The Rocketeer / Spirit #2
Mark Waid! / Wallace! / Wiacek!
At your local Comic Book Shop
So; while there's no creator in the history of comics that I respect more than Mr Eisner, I just feel that I'd benefit from owning up to the fact that I think his work on the Spirit is, as a general principle, far, far superior to anything which he produced from the publication of "A Contract With God And Other Tenement Stories" in 1978 onwards....and...
The weekly context in which The Spirit's adventures were published demanded both innovation and clarity, emotion and excitement, and just like the very best of any and all popular entertainment, it was largely unpretentious, lacking in worthiness and completely involving. If the message of a typical Spirit tale tended to be somewhat obvious, and most of the themes were never anything other than straight-forward, the storytelling carried the reader onwards towards the story's moral closure with an exceptional vigour. And The Spirit himself, so often decried by Mr Eisner as being no more sophisticated a character than a man in a mask, served so effectively as an everyman, as the reader's POV, as a symbol of an individual caught outside the madness of everyday life trying to impose some sanity upon it. Constantly beaten, wounded, heart-broken, confused, the Spirit moves me far more as a symbol of one type of 20th century person than any of Mr Eisner's later characters do.Read the full post here.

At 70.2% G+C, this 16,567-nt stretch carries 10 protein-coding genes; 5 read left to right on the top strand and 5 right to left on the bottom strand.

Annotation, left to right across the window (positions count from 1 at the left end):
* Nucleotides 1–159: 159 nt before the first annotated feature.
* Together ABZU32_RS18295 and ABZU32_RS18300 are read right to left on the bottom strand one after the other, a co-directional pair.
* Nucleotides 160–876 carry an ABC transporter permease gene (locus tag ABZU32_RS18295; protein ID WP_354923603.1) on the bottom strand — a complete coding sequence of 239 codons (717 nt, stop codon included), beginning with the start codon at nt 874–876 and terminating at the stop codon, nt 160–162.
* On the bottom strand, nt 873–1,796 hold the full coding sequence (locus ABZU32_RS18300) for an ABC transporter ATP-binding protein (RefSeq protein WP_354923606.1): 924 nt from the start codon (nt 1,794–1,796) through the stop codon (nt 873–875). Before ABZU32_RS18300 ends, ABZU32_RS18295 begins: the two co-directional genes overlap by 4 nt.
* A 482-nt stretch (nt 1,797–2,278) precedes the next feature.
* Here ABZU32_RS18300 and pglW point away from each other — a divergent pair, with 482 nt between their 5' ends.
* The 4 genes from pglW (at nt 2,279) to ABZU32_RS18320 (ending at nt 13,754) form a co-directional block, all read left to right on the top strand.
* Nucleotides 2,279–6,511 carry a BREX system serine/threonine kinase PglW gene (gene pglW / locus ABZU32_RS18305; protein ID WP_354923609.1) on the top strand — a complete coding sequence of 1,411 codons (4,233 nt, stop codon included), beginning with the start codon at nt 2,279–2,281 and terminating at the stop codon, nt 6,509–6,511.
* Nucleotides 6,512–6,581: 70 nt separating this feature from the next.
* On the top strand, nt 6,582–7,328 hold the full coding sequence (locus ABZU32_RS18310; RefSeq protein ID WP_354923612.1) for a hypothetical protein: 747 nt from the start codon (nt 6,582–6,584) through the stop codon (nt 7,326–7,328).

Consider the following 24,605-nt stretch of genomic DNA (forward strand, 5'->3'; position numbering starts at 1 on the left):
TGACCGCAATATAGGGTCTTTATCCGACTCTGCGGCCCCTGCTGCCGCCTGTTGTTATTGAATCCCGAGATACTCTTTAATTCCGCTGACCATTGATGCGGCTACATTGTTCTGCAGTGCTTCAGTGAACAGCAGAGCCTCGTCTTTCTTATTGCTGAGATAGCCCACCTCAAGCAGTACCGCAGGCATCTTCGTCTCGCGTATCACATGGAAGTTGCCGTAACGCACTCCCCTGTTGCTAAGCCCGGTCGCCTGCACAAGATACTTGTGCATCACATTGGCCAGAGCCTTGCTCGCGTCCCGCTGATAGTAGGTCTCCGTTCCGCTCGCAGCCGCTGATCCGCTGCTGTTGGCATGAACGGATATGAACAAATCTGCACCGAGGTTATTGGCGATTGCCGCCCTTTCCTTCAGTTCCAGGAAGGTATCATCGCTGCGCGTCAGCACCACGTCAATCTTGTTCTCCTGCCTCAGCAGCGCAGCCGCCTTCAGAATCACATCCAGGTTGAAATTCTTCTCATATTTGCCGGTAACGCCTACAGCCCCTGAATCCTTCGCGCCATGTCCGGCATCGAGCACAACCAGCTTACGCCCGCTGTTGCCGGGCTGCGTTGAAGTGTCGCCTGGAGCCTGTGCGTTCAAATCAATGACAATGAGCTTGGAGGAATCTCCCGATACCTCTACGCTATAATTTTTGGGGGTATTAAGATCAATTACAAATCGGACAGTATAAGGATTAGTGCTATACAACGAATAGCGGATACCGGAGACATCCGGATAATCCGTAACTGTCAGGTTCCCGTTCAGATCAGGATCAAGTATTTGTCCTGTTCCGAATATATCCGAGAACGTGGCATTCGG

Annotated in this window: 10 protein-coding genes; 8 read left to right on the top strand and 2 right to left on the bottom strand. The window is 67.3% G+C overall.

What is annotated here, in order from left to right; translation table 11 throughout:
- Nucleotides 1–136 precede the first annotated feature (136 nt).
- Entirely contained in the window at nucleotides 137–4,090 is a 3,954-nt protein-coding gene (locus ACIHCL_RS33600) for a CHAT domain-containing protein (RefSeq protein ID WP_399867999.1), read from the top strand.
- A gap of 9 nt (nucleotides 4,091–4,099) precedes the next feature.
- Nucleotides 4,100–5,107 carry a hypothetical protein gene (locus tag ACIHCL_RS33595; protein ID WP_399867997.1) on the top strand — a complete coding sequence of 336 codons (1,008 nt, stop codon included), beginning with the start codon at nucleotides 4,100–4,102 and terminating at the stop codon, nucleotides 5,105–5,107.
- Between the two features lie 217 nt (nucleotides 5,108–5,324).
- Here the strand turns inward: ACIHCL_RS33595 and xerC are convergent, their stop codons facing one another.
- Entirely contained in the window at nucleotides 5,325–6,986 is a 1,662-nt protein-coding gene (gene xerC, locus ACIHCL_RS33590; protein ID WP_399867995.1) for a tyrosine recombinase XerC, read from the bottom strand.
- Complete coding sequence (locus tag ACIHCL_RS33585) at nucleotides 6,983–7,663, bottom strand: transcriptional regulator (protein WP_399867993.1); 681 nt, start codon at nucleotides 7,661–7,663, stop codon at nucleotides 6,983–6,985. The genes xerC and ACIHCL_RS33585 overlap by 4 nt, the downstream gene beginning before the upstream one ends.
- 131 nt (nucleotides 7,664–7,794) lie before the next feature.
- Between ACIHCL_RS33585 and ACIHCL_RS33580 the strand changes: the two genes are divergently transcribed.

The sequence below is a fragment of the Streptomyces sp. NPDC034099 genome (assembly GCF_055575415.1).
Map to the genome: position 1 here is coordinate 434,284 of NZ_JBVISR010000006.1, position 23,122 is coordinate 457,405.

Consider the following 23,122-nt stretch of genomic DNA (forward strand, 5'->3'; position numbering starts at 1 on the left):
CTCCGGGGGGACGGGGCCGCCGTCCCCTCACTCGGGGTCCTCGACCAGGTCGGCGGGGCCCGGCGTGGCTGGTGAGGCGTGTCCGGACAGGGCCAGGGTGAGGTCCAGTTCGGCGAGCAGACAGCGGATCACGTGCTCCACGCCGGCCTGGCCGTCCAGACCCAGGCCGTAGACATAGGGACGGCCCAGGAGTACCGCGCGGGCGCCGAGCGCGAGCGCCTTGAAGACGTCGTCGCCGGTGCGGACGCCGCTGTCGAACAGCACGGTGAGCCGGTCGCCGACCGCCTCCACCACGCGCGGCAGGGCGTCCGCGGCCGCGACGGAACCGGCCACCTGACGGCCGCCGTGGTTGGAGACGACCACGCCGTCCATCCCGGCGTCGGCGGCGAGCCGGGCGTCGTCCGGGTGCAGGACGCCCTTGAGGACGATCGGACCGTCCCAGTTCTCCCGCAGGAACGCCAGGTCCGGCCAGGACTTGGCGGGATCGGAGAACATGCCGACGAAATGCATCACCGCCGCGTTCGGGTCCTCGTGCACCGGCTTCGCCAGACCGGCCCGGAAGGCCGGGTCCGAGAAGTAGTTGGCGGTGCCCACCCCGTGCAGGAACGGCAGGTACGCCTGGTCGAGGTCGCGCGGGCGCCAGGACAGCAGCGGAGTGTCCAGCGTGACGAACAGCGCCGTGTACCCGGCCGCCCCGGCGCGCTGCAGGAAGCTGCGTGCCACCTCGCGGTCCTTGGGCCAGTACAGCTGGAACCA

In 1952 at the end of The Spirit's original run as a newspaper insert, Will Eisner was losing interest in the strip. Television among other things was cutting into the viability of maintaining the strip and Eisner wanted to put his talents elsewhere. Already the strip was being written by Jules Feiffer, so a proper replacement artist needed to be found.Read the full article here.
When Underground Publisher Denis Kitchen got Eisner to let him reprint a couple issues' worth of classic Golden Age Spirit stories, he also managed to get Eisner to create some brand new Spirit material. Instead of brand new 7 page adventures in the classic vein, though, in the first issue (1973) we got an updated Spirit walking (or punching) through a set of single-page strips that are really political cartoons. The Spirit and Ebony are still 100% themselves, but the tone and purpose of the strips are as far removed from the 40s classics as the latest issue of Green Lantern is from the Silver Age GL. I s'pose "re-inventions" aren't always a bad thing, after all...
But everything changed with the appearance of Will Eisner's "The Spirit" (1940). "The Spirit" was published as a seven-page supplement to the comics section of American Sunday newspapers. As a supplement tucked inside newspapers, "The Spirit" did not depend on being visible on the newsstands. It was not limited by the need for recognizable branding like "Superman".
Mr. Eisner used that extremely cleverly by going in exactly the opposite direction. Not only did he change the masthead of "The Spirit" for every issue, but very soon, the masthead became an integral part of the scene/set.
A few years ago, I was catching the train at Broadway Junction to come into the city. Will Eisner walks up and we started talking. He said, "you should come work for me." I said, "I would love to." We talked a few times, but then I got drafted and I went off to Vietnam. So, it's a pleasure to finally work with Mr. Eisner.